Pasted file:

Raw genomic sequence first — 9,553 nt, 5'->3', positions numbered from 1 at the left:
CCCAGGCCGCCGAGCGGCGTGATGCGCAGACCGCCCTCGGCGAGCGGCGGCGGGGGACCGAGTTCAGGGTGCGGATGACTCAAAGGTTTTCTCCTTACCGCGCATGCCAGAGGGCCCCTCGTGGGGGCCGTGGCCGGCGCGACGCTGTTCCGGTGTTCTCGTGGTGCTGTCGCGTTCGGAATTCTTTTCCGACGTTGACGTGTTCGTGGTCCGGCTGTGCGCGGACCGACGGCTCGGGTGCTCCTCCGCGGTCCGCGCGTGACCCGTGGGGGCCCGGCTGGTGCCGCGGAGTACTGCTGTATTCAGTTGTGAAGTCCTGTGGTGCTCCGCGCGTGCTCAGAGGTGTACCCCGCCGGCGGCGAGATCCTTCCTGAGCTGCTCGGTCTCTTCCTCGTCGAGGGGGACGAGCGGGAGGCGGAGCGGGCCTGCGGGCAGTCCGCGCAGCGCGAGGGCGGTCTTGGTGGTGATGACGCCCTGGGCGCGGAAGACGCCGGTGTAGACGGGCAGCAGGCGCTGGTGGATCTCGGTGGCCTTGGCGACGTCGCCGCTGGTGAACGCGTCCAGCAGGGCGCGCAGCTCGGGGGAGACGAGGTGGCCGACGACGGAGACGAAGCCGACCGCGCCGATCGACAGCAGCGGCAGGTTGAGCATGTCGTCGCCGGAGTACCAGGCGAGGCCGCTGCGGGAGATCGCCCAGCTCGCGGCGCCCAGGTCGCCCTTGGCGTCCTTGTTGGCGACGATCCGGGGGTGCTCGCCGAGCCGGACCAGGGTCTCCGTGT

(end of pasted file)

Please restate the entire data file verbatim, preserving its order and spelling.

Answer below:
Raw genomic sequence first — 9,553 nt, 5'->3', positions numbered from 1 at the left:
CCCAGGCCGCCGAGCGGCGTGATGCGCAGACCGCCCTCGGCGAGCGGCGGCGGGGGACCGAGTTCAGGGTGCGGATGACTCAAAGGTTTTCTCCTTACCGCGCATGCCAGAGGGCCCCTCGTGGGGGCCGTGGCCGGCGCGACGCTGTTCCGGTGTTCTCGTGGTGCTGTCGCGTTCGGAATTCTTTTCCGACGTTGACGTGTTCGTGGTCCGGCTGTGCGCGGACCGACGGCTCGGGTGCTCCTCCGCGGTCCGCGCGTGACCCGTGGGGGCCCGGCTGGTGCCGCGGAGTACTGCTGTATTCAGTTGTGAAGTCCTGTGGTGCTCCGCGCGTGCTCAGAGGTGTACCCCGCCGGCGGCGAGATCCTTCCTGAGCTGCTCGGTCTCTTCCTCGTCGAGGGGGACGAGCGGGAGGCGGAGCGGGCCTGCGGGCAGTCCGCGCAGCGCGAGGGCGGTCTTGGTGGTGATGACGCCCTGGGCGCGGAAGACGCCGGTGTAGACGGGCAGCAGGCGCTGGTGGATCTCGGTGGCCTTGGCGACGTCGCCGCTGGTGAACGCGTCCAGCAGGGCGCGCAGCTCGGGGGAGACGAGGTGGCCGACGACGGAGACGAAGCCGACCGCGCCGATCGACAGCAGCGGCAGGTTGAGCATGTCGTCGCCGGAGTACCAGGCGAGGCCGCTGCGGGAGATCGCCCAGCTCGCGGCGCCCAGGTCGCCCTTGGCGTCCTTGTTGGCGACGATCCGGGGGTGCTCGCCGAGCCGGACCAGGGTCTCCGTGT